If the kid has a migraine, nausea, a really profound hacking cough or any other condition that would limit his/her ability in class, I usually suck it up and let him/her rest here. Extreme coughing earns you a mask.

If there's no good reason for the pick up I usually ask the parent what s/he wants for the student and usually the parent directs the student back to class. I write on the pass "parent declined pick up at this time, directed student back to class" and then any other pertinent data (like lack of a fever).

allnurses Guide


1 Article; 4,787 Posts

Specializes in Pediatrics Retired.

If there is no sign of illness and the parent decides to pick them up I send them back to class. If the student really isn't feeling well they are going to feel the same regardless of what room in the building they are in so they might as well wait in the classroom and lessen the chances of taking some "bug" out of the school that they didn't bring in.

Flare, ASN, BSN

5 Articles; 4,431 Posts

Specializes in school nursing, ortho, trauma.

i have found over the years not to give an exact time. I will usually just send the kid back to class and tell them that their parent said they "will pick them up early" or "in a little while". Depending on the staff I may give a pre-emptive call to them to say that Johnny has a cold and mom is coming for them "at some point" but that they really don't need to go home based on my assessment. It usually stops the argument before it starts.

Specializes in Pediatrics, Hematology Oncology, School Nurse. Has 15 years experience.

Like others...if there isn't an obvious medical reason for them to stay in the clinic (e.g. fever, vomiting, migraine) and it's going to be more than an hour for someone to pick them up, I send them back to class to wait. I make it clear to the parent that the student will be going back to class if it will be that long before someone can get the student from school.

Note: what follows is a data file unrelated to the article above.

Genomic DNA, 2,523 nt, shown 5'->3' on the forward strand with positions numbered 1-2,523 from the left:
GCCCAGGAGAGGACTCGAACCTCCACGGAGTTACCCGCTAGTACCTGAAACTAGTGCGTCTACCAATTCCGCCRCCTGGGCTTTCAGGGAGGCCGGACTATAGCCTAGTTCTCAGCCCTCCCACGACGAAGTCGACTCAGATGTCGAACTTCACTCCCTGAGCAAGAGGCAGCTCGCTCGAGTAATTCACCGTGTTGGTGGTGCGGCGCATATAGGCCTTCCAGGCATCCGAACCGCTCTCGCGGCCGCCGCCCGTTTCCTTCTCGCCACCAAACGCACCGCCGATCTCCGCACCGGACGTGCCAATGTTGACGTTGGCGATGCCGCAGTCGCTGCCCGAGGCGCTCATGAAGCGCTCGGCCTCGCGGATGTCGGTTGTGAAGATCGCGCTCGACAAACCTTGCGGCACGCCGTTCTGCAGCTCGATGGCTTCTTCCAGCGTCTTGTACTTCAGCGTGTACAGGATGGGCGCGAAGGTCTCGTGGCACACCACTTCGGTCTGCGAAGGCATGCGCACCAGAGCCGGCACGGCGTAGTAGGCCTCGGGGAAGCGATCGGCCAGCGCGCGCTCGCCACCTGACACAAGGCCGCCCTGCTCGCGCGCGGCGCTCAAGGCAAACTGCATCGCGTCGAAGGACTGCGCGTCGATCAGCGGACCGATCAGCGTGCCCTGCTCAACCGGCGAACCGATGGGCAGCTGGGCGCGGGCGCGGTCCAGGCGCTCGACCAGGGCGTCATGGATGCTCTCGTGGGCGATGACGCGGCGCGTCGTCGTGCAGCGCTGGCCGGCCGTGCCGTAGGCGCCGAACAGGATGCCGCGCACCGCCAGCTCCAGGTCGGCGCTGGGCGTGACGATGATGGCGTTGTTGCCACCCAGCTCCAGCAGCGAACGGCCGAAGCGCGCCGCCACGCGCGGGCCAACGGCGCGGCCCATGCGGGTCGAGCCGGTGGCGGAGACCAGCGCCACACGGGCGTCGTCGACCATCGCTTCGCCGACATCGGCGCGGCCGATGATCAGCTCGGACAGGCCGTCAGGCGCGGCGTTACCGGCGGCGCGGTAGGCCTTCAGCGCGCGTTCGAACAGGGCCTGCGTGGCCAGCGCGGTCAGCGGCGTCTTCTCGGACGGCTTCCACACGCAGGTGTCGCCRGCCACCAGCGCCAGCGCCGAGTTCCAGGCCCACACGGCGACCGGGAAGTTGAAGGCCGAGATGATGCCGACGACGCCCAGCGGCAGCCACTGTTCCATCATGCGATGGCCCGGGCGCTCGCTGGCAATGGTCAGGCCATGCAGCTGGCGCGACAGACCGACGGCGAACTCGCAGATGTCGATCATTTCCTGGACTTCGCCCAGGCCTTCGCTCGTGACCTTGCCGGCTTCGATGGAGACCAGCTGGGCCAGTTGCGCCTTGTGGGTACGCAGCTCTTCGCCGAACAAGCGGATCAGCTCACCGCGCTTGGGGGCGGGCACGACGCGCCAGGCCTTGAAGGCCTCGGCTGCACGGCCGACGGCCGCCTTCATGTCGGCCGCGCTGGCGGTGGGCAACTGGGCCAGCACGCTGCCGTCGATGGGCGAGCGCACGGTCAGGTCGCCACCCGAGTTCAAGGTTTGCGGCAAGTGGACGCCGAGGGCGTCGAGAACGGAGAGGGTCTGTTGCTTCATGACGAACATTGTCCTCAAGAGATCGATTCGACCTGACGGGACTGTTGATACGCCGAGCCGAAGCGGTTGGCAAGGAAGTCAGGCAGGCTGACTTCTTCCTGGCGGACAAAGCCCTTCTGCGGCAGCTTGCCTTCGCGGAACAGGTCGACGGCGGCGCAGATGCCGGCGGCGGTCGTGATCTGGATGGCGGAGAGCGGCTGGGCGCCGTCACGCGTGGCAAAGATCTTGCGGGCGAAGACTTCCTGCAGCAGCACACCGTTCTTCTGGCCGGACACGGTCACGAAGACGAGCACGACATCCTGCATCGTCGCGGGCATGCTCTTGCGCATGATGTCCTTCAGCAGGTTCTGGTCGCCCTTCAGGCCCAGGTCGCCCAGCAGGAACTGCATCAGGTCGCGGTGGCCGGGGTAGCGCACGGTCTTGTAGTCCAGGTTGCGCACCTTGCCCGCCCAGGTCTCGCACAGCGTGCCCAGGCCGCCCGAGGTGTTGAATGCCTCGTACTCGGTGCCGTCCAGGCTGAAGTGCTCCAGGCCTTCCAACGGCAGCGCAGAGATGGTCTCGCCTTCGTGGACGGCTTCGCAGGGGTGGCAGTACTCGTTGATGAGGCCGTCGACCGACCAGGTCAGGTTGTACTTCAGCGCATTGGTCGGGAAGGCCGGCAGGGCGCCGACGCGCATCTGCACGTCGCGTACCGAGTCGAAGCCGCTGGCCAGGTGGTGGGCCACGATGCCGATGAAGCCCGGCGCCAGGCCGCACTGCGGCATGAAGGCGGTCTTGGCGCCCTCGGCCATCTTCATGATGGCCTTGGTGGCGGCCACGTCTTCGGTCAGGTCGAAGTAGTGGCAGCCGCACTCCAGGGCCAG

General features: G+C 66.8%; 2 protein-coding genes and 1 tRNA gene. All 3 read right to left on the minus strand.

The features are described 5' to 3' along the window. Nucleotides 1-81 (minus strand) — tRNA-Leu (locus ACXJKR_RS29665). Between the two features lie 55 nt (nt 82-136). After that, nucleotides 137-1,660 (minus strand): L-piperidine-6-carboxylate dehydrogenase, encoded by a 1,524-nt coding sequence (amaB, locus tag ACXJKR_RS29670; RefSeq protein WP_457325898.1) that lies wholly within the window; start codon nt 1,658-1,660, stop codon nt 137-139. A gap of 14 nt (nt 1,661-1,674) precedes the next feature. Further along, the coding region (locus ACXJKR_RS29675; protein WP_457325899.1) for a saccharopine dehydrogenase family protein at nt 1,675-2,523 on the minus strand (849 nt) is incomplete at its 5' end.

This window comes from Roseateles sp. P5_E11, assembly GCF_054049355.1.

I'm a pretty 'tough-love' kind of person though. My feeling is that if the parents don't feel it's urgent enough to get here right away, then the student needs to try to stay in class.

Specializes in med-surg, IMC, school nursing, NICU. Has 11 years experience.

If they are going home "sick" even if I don't think they really are, they wait in my office. I have the room and it's not worth the headache of teachers being so paranoid about having "germs" in their classroom... even though the "sick" child had been in class all day.

I've had kids wait up to 3 hours for a ride home and it breaks my heart.

bsyrn, ASN, RN

810 Posts

Specializes in Peds, School Nurse, clinical instructor. Has 24 years experience.

I will usually keep them in my office, it is not worth the hassle of sending a "sick" student back to class.


1,821 Posts

Specializes in Cardiology, School Nursing, General. Has 5 years experience.

It depends. If the child is showing signs of fever, throwing up or headaches, I let them stay. But if it's something not that bad that they can stand being in class, I'll send them back if parent is taking too long. Or even sometimes they ask me if they can go back, because they feel fine and don't want to wait too long in my office.


218 Posts

Specializes in School Nursing. Has 3 years experience.

I should mention I don't even have students get their things from their classrooms (in the case that they are waiting with me) unless they are afebrile asymptomatic and eager to go.

Of course, I don't send students to wait in class who are coughing, sneezing, vomiting, dizzy, fatigued, febrile, crying, etc. Only those who you could see in the hallway and not even think they were coming to the health office. And only when I know the parent is coming from far away or still arranging who will pick up the student or on the fence as to whether they will even pick up. Just in case anyone thought I was just sending all my dismissals to their classrooms which of course would not fly!

Thank you all for your thoughts!!